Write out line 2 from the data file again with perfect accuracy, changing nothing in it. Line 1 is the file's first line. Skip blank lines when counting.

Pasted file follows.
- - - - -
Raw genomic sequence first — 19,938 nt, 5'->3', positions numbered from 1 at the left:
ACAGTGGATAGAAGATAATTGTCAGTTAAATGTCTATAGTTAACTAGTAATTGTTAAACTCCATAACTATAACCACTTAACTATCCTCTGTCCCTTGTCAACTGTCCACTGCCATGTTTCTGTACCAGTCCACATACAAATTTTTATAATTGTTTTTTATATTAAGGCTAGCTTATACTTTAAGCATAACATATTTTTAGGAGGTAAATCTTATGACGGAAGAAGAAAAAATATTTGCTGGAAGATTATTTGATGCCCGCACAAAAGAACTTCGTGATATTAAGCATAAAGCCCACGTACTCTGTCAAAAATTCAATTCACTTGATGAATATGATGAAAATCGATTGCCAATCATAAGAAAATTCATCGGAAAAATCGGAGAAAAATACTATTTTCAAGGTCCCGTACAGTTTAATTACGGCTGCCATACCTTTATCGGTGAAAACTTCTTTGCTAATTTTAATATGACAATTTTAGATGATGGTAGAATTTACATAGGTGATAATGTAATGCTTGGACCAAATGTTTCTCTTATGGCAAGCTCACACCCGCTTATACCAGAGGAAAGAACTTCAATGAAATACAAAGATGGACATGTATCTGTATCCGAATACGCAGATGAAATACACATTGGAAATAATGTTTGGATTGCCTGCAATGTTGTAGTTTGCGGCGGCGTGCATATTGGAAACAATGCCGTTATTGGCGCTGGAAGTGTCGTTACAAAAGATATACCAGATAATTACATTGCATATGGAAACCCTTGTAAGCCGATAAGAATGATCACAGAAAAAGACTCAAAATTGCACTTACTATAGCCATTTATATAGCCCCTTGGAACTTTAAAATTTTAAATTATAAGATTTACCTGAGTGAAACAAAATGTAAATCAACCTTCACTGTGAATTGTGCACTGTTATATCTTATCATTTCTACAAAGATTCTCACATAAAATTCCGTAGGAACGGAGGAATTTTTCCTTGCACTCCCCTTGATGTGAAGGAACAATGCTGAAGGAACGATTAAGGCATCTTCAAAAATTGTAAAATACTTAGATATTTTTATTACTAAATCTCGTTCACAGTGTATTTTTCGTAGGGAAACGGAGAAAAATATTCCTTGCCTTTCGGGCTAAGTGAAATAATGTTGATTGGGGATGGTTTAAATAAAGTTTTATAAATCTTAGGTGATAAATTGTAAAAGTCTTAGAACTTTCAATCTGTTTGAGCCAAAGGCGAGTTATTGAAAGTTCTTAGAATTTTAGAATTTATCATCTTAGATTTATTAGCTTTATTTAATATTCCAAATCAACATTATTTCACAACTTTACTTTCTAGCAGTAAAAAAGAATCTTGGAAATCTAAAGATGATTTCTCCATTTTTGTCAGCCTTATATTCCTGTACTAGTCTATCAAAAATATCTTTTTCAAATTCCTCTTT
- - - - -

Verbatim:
ACAGTGGATAGAAGATAATTGTCAGTTAAATGTCTATAGTTAACTAGTAATTGTTAAACTCCATAACTATAACCACTTAACTATCCTCTGTCCCTTGTCAACTGTCCACTGCCATGTTTCTGTACCAGTCCACATACAAATTTTTATAATTGTTTTTTATATTAAGGCTAGCTTATACTTTAAGCATAACATATTTTTAGGAGGTAAATCTTATGACGGAAGAAGAAAAAATATTTGCTGGAAGATTATTTGATGCCCGCACAAAAGAACTTCGTGATATTAAGCATAAAGCCCACGTACTCTGTCAAAAATTCAATTCACTTGATGAATATGATGAAAATCGATTGCCAATCATAAGAAAATTCATCGGAAAAATCGGAGAAAAATACTATTTTCAAGGTCCCGTACAGTTTAATTACGGCTGCCATACCTTTATCGGTGAAAACTTCTTTGCTAATTTTAATATGACAATTTTAGATGATGGTAGAATTTACATAGGTGATAATGTAATGCTTGGACCAAATGTTTCTCTTATGGCAAGCTCACACCCGCTTATACCAGAGGAAAGAACTTCAATGAAATACAAAGATGGACATGTATCTGTATCCGAATACGCAGATGAAATACACATTGGAAATAATGTTTGGATTGCCTGCAATGTTGTAGTTTGCGGCGGCGTGCATATTGGAAACAATGCCGTTATTGGCGCTGGAAGTGTCGTTACAAAAGATATACCAGATAATTACATTGCATATGGAAACCCTTGTAAGCCGATAAGAATGATCACAGAAAAAGACTCAAAATTGCACTTACTATAGCCATTTATATAGCCCCTTGGAACTTTAAAATTTTAAATTATAAGATTTACCTGAGTGAAACAAAATGTAAATCAACCTTCACTGTGAATTGTGCACTGTTATATCTTATCATTTCTACAAAGATTCTCACATAAAATTCCGTAGGAACGGAGGAATTTTTCCTTGCACTCCCCTTGATGTGAAGGAACAATGCTGAAGGAACGATTAAGGCATCTTCAAAAATTGTAAAATACTTAGATATTTTTATTACTAAATCTCGTTCACAGTGTATTTTTCGTAGGGAAACGGAGAAAAATATTCCTTGCCTTTCGGGCTAAGTGAAATAATGTTGATTGGGGATGGTTTAAATAAAGTTTTATAAATCTTAGGTGATAAATTGTAAAAGTCTTAGAACTTTCAATCTGTTTGAGCCAAAGGCGAGTTATTGAAAGTTCTTAGAATTTTAGAATTTATCATCTTAGATTTATTAGCTTTATTTAATATTCCAAATCAACATTATTTCACAACTTTACTTTCTAGCAGTAAAAAAGAATCTTGGAAATCTAAAGATGATTTCTCCATTTTTGTCAGCCTTATATTCCTGTACTAGTCTATCAAAAATATCTTTTTCAAATTCCTCTTT